Fifty years ago today, Sylvia Plath took her own life. She went on to great success as a poet, a figure of feminism, and a pop culture icon. Her suicide often overshadows her work, which is unfortunate. I spent a lot of 2012 reading all of her poems as research for my second poetry manuscript that I'm currently editing. In honor of her, I'm posting one of my poems from that manuscript titled "Us Gays Call You Auntie Sylvia." Enjoy.
Us Gays Call You Auntie Sylvia
Because any straight woman with man troubles is our best friend.
Dead or alive. In fact, dead can often be better,
less trouble. Though we know very little of your sorrow.
Most of us will never find a man as hard to love as Ted Hughes,
nor will most of us care if the man we love fucks
another as long as he tells us all about it in bed, side by side.
Oh Auntie Sylvia, you really were a drama queen. I’ve learned
a thing or two about how to hate someone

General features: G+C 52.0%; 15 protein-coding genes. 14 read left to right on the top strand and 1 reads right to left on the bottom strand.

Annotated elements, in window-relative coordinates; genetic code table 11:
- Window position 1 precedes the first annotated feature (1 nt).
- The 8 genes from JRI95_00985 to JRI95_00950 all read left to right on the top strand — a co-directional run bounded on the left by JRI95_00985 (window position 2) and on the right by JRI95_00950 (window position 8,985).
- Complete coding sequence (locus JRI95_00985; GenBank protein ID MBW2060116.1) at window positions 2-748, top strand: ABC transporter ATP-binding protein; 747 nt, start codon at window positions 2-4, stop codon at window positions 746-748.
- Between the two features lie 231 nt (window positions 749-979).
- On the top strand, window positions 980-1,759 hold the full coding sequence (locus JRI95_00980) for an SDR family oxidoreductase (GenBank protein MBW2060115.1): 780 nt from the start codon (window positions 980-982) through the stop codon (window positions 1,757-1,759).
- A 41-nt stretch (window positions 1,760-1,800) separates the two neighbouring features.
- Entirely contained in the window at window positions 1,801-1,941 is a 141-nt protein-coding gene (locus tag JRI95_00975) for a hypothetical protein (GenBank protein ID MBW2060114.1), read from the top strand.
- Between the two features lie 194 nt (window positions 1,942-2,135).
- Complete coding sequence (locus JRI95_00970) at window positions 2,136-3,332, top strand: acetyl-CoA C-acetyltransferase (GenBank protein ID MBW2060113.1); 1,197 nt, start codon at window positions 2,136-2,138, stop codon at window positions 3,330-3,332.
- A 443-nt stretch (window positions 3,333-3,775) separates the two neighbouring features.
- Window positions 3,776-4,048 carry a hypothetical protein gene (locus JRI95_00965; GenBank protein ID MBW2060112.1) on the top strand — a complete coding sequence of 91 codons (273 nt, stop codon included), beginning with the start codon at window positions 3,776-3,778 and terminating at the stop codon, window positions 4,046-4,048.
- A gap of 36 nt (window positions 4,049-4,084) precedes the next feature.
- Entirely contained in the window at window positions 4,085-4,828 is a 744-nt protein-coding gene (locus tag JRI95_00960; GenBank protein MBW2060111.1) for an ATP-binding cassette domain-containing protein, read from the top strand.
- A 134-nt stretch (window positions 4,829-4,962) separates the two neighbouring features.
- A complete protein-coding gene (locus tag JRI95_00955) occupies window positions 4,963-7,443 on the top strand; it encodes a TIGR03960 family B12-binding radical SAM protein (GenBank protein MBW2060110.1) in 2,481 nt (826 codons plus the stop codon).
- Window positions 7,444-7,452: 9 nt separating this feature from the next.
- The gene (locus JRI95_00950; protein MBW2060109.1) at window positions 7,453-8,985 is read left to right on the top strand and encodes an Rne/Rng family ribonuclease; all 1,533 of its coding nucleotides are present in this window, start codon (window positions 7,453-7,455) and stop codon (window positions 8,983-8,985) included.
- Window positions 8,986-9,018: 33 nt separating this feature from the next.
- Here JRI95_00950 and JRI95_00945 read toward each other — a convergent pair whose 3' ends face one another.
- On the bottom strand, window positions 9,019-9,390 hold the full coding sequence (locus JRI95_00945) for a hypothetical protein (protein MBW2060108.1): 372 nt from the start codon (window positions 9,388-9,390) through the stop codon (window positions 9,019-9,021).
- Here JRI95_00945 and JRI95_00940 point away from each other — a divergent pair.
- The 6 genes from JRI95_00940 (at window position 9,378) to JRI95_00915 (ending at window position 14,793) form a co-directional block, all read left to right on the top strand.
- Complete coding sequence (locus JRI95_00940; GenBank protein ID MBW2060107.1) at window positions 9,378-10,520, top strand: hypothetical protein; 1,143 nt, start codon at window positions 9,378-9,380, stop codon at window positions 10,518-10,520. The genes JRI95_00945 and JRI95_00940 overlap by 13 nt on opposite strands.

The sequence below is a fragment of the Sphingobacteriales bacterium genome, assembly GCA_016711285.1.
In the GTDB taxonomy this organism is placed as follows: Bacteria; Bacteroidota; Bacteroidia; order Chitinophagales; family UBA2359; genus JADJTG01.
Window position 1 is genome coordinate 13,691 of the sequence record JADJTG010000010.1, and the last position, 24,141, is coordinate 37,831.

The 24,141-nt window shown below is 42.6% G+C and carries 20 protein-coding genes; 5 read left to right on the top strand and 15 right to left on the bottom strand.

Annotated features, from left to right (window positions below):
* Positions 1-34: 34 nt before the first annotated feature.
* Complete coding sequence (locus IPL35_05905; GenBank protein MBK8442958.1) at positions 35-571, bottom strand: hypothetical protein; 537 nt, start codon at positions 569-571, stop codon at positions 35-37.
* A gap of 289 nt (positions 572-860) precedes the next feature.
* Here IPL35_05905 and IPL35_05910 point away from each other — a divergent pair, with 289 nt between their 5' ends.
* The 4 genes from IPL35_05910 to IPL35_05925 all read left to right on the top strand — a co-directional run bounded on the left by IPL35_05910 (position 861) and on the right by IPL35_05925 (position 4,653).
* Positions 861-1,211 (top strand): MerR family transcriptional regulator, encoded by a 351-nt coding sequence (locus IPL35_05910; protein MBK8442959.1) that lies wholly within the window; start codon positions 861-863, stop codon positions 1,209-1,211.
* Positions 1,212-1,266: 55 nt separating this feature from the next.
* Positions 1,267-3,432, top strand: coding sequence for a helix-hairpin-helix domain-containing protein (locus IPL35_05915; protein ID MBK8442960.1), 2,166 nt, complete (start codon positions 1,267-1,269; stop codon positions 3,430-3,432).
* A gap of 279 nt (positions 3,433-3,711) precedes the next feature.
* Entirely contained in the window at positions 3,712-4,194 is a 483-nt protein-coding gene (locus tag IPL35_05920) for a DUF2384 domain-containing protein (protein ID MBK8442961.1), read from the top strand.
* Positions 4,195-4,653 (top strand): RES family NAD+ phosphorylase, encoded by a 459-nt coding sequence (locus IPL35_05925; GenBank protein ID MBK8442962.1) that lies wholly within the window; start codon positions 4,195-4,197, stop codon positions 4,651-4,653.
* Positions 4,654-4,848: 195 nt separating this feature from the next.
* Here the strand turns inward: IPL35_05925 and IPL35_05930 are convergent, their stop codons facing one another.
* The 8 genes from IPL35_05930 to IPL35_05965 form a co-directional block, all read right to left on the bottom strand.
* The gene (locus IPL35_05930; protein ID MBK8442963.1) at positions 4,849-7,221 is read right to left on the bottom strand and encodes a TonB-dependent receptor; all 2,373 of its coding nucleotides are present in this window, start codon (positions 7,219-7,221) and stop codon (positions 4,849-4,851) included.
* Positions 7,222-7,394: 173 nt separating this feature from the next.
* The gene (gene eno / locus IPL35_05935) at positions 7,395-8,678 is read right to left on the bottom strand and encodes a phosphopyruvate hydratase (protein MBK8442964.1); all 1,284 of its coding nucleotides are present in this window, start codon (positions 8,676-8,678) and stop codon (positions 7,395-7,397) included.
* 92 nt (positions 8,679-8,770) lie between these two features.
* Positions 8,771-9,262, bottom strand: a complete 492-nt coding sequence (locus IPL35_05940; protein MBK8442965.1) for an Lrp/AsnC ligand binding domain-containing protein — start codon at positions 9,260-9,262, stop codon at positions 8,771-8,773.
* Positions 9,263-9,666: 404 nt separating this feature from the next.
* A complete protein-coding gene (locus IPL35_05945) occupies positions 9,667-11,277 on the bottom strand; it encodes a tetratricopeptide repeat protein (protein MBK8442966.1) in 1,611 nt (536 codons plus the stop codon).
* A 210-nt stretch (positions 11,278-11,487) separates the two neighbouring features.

as beautifully and startlingly as you did.
All the books on you always mention how 1963 was one
of the coldest winters on record as if you killed
yourself to get warm, which really would put a strange twist
on your biography. I turn thirty this year. The same age you
were that winter you sealed your children
in a room and stuck your head in the oven.
Ending it all at thirty seems a little scary. A little over the top.
I’ve had my own drama. I’ve shouted in public.
I’ve tossed an elbow here and there. I’ve drank too much.
I’ve acted the fool. I’ve been jealous and paranoid. The thing
is everyone loves to read about insanity,
but few are willing to witness it or put up with it.
Maybe this is our special bond. You lived your own crazy.
Never apologized. Oh Auntie, I don’t really want
to understand you, but let’s pretend, for just a bit,
that your oven is my oven. Your troubles, my troubles.